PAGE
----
It is generally presumed that if you are a professional person and you are on an English language training course, you are going to be following a Business English course. Does this mean that the term Business English includes all aspects of English that are not ‘general’? Is there really only one alternative to Business English?
The obvious main alternative to Business English is ‘General English’. On a General English course, the delegate would be offered the choice of themes, which might be of interest to anybody outside the world of work (the environment, transportation, sports and leisure, the media, travel, etc). The functions of the language are presented and practiced in a ‘general’ way. So, for example, making suggestions might be presented in the context of a group of friends discussing what they might do that evening: ‘Shall we go to the cinema?’, ‘How about seeing the new Harry Potter film?’ Why don’t we go ice skating instead?
The term ‘Business English’ has come to mean the kind of English that professional people require in order to able to work effectively in their companies. Business English is therefore the umbrella term under which the language that is used in all the departments in a company is included. However, the language specific to different departments is generally only touched upon lightly as the main focus of a business English course is the skills required at work: telephoning, writing emails, making presentations, participating in meetings, etc. If the delegate wishes to specialize in the English required for a specific profession he/she needs to choose a specific strand of Business English as an alternative. It is therefore possible to say that alternatives to ‘Business English’ are: Human Resources English, Financial English, IT English, Marketing English, Pharmaceutical English and Technical English, etc.
In addition, there also exist exam preparation courses which are not necessarily solely concerned with Business English. All of these exam preparation courses focus on the skills that are needed to perform well in the exam. Therefore, tactics, tips and exam question practice make up an essential part of the course. Some of these exams might be more general (The Cambridge general English PET, FCE, CAE, CPE tests, for example) or professional, but not specifically business (the TOEIC). Others are more specialized, such as the International Certificate in Financial English (ICFE) and the International Legal English Certificate (ILEC); both from Cambridge.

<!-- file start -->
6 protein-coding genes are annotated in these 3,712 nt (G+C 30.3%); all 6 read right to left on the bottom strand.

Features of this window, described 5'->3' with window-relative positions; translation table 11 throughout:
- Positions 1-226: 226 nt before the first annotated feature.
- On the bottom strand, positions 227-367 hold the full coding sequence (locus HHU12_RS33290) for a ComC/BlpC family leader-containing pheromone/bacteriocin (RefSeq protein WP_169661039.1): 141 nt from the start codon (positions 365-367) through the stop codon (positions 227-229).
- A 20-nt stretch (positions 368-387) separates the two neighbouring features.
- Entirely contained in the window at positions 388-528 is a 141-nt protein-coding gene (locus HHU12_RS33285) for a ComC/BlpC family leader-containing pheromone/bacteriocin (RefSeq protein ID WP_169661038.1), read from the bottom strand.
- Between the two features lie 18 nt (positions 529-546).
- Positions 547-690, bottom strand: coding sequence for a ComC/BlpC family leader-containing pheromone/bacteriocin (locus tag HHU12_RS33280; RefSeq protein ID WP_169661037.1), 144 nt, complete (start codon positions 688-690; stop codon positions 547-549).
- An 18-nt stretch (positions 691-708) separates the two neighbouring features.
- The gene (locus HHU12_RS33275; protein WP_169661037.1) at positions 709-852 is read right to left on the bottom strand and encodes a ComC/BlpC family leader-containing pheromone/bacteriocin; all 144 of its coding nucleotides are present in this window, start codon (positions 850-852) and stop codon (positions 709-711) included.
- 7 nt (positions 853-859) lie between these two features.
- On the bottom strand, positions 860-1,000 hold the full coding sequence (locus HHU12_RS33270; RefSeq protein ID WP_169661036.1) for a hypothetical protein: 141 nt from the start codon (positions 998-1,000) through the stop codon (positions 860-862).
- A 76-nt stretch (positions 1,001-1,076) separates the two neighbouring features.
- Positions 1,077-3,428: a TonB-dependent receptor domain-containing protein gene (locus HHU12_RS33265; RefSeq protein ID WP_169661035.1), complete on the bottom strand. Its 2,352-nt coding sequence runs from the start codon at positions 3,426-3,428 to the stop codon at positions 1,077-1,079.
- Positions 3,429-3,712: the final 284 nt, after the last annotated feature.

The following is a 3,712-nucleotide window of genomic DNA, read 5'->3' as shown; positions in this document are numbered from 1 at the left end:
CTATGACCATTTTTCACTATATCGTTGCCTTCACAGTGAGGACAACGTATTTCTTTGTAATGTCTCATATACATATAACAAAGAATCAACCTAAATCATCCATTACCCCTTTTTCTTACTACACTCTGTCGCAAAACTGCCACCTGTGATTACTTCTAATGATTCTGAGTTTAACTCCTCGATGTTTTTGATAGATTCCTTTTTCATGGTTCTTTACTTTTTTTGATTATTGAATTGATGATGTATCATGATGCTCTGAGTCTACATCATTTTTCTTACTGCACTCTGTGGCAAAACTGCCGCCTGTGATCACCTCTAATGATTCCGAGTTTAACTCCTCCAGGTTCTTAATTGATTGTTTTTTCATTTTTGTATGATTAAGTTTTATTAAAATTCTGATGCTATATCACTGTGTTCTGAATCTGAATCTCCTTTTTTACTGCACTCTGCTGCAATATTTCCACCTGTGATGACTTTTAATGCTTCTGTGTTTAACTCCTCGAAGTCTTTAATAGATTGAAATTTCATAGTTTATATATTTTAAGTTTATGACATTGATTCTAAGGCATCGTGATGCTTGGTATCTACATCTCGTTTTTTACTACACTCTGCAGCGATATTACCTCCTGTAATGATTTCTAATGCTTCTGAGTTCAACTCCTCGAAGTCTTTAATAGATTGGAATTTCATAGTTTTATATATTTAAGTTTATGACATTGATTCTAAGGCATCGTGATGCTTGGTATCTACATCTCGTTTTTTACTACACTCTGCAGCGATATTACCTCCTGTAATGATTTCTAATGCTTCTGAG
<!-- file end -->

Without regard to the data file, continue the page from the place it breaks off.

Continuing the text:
Academic English is another alternative type of course in which the content focuses more on preparing students for studies in a university, college or school where English is the medium of study. Such a course is therefore more skills-focused as the content of the academic studies varies from student to student. Listening and note-taking skills are highly important for reaping the benefits from lectures, essay writing and presenting information are both important production skills.
Most business English courses mix in ‘social’ English so that the business person feels able to cope in travel and social situations. Therefore, the following themes might be included on the course: how to deal with different situations at the airport, how to get by in a hotel, how to feel at ease in a restaurant with Anglophone business partners, how to small talk, etc. Even though this mix of social and professional language may exist on a business English course, a true combination of business and general English does exist as a veritable alternative to a Business English course. Delegates could choose to divide the course in half, alternating business lessons with general ones. One week, the delegate might be practising the language needed to lead a meeting, the next week he/she could be discussing global warming and climatic changes. This type of course is popular as variety generally increases motivation and people also feel the need to address their personal culture. Increasingly, business is about socializing: being able to participate in general discussions and express one’s opinion confidently.
The final alternative I would like to mention is cultural awareness training for English speakers. Courses are available which enable you as an individual to understand better people from different cultural backgrounds. This type of course looks beyond language and focuses on such aspects as paralanguage and social behavior.
In conclusion, the answer to the question I asked in the introduction: ‘Is there really only one alternative to Business English?’ is ‘no’. There is a wide choice of English courses and as more and more courses are created to respond to the specific needs people have, the number of alternatives to ‘Business English’ will continue to grow.
© Communicaid Group Ltd. 2010